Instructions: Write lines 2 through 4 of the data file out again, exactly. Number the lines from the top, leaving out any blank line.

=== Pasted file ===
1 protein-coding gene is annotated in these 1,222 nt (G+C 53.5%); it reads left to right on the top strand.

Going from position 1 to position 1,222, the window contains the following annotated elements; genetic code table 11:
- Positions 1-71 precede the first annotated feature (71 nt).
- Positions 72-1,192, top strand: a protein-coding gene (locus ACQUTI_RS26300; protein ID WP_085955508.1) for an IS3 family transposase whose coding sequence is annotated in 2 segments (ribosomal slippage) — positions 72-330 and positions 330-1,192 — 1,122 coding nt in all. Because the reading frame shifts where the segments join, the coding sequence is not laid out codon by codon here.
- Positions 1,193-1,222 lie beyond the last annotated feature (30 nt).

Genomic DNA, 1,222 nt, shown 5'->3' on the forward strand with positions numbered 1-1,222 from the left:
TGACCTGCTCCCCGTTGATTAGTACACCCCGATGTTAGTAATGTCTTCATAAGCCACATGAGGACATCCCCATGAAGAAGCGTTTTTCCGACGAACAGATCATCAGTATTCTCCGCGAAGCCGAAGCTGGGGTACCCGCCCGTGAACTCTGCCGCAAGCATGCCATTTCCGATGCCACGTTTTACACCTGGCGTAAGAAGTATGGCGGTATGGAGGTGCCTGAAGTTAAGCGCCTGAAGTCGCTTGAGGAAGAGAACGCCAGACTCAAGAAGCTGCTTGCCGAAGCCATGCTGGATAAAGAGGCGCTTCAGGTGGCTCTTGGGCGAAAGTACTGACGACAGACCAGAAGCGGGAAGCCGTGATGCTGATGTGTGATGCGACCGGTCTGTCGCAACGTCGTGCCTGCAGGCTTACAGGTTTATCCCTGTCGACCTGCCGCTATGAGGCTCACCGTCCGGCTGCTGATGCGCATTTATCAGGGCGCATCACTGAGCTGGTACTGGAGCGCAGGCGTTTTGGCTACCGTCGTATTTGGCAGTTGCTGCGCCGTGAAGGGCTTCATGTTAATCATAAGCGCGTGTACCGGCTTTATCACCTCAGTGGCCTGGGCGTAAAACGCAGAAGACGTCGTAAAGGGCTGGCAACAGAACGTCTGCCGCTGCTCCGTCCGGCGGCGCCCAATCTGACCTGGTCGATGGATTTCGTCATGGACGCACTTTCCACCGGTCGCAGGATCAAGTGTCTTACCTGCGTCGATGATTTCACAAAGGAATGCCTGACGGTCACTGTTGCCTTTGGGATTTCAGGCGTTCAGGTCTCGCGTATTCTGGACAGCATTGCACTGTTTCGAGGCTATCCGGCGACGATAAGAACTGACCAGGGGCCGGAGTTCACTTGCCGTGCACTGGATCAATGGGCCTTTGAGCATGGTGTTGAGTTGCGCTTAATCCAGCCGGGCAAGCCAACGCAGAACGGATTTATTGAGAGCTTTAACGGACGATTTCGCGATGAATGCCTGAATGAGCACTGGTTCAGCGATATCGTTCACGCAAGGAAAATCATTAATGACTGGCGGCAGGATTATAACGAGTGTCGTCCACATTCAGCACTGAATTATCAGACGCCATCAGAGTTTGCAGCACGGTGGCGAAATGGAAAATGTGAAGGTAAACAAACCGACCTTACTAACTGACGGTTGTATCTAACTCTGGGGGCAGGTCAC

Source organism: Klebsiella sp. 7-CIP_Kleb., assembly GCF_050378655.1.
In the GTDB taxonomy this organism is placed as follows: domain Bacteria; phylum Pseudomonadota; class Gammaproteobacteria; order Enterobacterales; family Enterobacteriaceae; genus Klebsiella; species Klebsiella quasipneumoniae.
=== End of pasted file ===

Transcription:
Going from position 1 to position 1,222, the window contains the following annotated elements; genetic code table 11:
- Positions 1-71 precede the first annotated feature (71 nt).
- Positions 72-1,192, top strand: a protein-coding gene (locus ACQUTI_RS26300; protein ID WP_085955508.1) for an IS3 family transposase whose coding sequence is annotated in 2 segments (ribosomal slippage) — positions 72-330 and positions 330-1,192 — 1,122 coding nt in all. Because the reading frame shifts where the segments join, the coding sequence is not laid out codon by codon here.